Before the compensation hearing on Ms. Morrison's workers' compensation claim, the parties stipulated that: "On December 7, 1994, [M s. Morrison] suffered a traumatic injury and/or aggravation or exacerbation of an existing injury to her back and neck arising out of and in the course of her employment with self-insured employer, [GSECH]." The stipulation further specified that at the time of her injury, Ms. Morrison "had an average weekly wage from [GSECH] of $943.29 with a corresponding compensation rate of $628.86." In addition, Ms. Morrison held a part-time position with Jackson Medical Group and received "an average weekly wage . . . of $272.98 with a corresponding compensation rate of $181.98." As a result of her part-time position, the stipulation recognized that Ms. Morrison "had a stacked average weekly wage of $1,216.27 with a corresponding compensation rate of $679.17"; and that she "is entitled to temporary partial disab ility . . . benefits for the period of August 24, 1995 to the present and continuing. . . ."
Based upon Ms. Morrison's temporary partial disability, and the continuation of her part-time employment with the Jackson Medical Group, GSECH agreed to make a lump sum payment, and "the amount of $628.86 every week beginning on July 1, 1996 and continuing during the period that [Ms. Morrison] participates in a program of vocational rehabilitation and/or job placement. . . ." In June 1997, however, GSECH reduced Ms. Morrison's $628.86 weekly benefit to $539.76. As a result of Ms. Morrison's challenge to the reduction, a formal hearing was held on January 27, 1998.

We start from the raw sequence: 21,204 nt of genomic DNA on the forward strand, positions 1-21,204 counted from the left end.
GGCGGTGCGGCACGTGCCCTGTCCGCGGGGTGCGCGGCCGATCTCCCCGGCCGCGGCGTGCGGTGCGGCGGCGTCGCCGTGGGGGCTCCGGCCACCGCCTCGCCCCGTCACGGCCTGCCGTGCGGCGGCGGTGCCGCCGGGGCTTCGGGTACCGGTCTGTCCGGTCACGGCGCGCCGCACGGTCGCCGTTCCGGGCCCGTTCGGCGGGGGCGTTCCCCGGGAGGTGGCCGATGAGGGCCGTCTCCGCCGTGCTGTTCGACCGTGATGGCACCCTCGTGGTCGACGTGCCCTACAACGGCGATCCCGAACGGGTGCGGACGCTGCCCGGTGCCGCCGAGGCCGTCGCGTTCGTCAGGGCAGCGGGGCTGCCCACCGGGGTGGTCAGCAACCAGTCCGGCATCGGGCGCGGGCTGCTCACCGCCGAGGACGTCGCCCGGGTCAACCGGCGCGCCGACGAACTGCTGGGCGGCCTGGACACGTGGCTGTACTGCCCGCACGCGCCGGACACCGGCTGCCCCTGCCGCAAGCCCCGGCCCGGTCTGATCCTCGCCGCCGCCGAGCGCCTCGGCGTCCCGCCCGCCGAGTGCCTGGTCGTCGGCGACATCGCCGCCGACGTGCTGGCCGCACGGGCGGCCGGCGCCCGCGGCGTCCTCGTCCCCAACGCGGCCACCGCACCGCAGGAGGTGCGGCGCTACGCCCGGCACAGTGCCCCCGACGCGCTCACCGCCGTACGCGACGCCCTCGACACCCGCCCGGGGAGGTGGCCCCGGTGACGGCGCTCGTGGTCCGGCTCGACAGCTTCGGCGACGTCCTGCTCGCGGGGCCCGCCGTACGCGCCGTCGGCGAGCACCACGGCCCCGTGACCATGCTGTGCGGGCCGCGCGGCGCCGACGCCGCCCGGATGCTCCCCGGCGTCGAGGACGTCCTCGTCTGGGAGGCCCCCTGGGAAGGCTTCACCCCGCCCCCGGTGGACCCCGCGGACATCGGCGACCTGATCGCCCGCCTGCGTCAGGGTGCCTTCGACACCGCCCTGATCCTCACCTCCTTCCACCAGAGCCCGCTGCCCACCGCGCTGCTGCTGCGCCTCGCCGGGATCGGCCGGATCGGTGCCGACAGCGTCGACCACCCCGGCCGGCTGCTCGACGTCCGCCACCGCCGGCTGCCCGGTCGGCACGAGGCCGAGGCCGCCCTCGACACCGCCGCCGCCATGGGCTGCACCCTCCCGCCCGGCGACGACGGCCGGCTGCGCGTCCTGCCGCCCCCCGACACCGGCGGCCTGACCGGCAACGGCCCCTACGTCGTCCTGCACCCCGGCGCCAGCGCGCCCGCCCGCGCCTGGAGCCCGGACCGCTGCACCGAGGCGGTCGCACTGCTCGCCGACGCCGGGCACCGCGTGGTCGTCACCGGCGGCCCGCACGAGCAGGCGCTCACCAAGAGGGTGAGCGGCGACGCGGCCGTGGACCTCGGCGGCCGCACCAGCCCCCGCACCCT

The hearing examiner found that GSECH reduced Ms. Morrison's weekly disability benefit because of her "refusal to accept suitable employment at St. Anne's [Infant and Maternity Home] ["St. Anne's"]." GSECH had "provided [Ms. Morrison] with vocational rehabilitation services from September 17, 1996 to August 6, 1997." These services resulted in an offer of tw o jobs to Ms. Morrison in M arch and April 1997, respectively, one with St. Anne's and the other with Kaiser Permanente. The hearing examiner determined that Ms. Morrison declined the position at St. Anne's because the tour of duty interfered with her part-time employment at the Jackson Medical Group, the salary offered did not equal her pre-injury stacked wage, and [she] was required to be on-call every other weekend, i.e., to be available by telephone to employees then on duty.